Use of fitbit devices in physical activity intervention studies across the life course: Narrative review

Ruth Gaelle St Fleur, Sara Mijares St George, Rafael Leite, Marissa Kobayashi, Yaray Agosto, Danielle E. Jake-Schoffman

Research output: Contribution to journalReview articlepeer-review

Abstract

Background: Commercial off-the-shelf activity trackers (eg, Fitbit) allow users to self-monitor their daily physical activity (PA), including the number of steps, type of PA, amount of sleep, and other features. Fitbits have been used as both measurement and intervention tools. However, it is not clear how they are being incorporated into PA intervention studies, and their use in specific age groups across the life course is not well understood. Objective: This narrative review aims to characterize how PA intervention studies across the life course use Fitbit devices by synthesizing and summarizing information on device selection, intended use (intervention vs measurement tool), participant wear instructions, rates of adherence to device wear, strategies used to boost adherence, and the complementary use of other PA measures. This review provides intervention scientists with a synthesis of information that may inform future trials involving Fitbit devices. Methods: We conducted a search of the Fitabase Fitbit Research Library, a database of studies published between 2012 and 2018. Of the 682 studies available on the Fitabase research library, 60 interventions met the eligibility criteria and were included in this review. A supplemental search in PubMed resulted in the inclusion of 15 additional articles published between 2019 and 2020. A total of 75 articles were reviewed, which represented interventions conducted in childhood; adolescence; and early, middle, and older adulthood. Results: There was considerable heterogeneity in the use of Fitbit within and between developmental stages. Interventions for adults typically required longer wear periods, whereas studies on children and adolescents tended to have more limited device wear periods. Most studies used developmentally appropriate behavior change techniques and device wear instructions. Regardless of the developmental stage and intended Fitbit use (ie, measurement vs intervention tool), the most common strategies used to enhance wear time included sending participants reminders through texts or emails and asking participants to log their steps or synchronize their Fitbit data daily. The rates of adherence to the wear time criteria were reported using varying metrics. Most studies supplemented the use of Fitbit with additional objective or self-reported measures for PA. Conclusions: Overall, the heterogeneity in Fitbit use across PA intervention studies reflects its relative novelty in the field of research. As the use of monitoring devices continues to expand in PA research, the lack of uniformity in study protocols and metrics of reported measures represents a major issue for comparability purposes. There is a need for increased transparency in the prospective registration of PA intervention studies. Researchers need to provide a clear rationale for the use of several PA measures and specify the source of their main PA outcome and how additional measures will be used in the context of Fitbit-based interventions.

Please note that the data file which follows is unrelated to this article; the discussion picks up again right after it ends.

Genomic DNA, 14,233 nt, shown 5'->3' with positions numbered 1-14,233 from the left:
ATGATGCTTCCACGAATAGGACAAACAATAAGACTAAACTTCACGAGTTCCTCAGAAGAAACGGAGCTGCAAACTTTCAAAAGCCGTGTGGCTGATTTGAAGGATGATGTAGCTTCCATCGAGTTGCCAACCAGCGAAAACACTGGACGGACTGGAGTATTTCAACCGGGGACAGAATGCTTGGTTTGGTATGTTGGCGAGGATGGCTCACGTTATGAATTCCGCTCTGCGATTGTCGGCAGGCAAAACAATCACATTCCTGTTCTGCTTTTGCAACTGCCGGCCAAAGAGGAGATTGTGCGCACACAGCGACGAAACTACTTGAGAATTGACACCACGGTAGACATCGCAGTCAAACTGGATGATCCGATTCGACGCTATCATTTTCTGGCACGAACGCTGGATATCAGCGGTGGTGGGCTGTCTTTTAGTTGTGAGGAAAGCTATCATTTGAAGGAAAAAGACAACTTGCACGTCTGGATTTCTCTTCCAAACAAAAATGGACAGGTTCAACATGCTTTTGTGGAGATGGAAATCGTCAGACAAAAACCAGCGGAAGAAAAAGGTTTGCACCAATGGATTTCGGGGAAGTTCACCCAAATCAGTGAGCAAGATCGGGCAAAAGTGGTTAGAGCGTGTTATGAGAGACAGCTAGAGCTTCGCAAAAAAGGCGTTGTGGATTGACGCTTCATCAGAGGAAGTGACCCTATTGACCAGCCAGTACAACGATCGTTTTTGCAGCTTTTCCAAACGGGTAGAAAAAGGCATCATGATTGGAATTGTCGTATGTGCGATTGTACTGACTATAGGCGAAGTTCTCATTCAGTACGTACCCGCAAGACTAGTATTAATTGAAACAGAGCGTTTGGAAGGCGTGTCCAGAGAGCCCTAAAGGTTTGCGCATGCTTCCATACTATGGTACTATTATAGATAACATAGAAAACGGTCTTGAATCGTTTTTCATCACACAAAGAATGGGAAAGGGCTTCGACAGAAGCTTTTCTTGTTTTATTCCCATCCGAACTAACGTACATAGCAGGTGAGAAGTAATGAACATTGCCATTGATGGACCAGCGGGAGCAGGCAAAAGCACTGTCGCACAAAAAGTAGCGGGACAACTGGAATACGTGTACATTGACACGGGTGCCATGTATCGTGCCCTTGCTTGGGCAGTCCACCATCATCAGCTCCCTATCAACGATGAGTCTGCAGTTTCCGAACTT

Original languageEnglish (US)
Article numbere23411
JournalJMIR mHealth and uHealth
Volume9
Issue number5
DOIs
StatePublished - May 2021

Keywords

  • EHealth
  • Fitbit
  • Life course
  • Mobile phone
  • Physical activity

ASJC Scopus subject areas

  • Health Informatics

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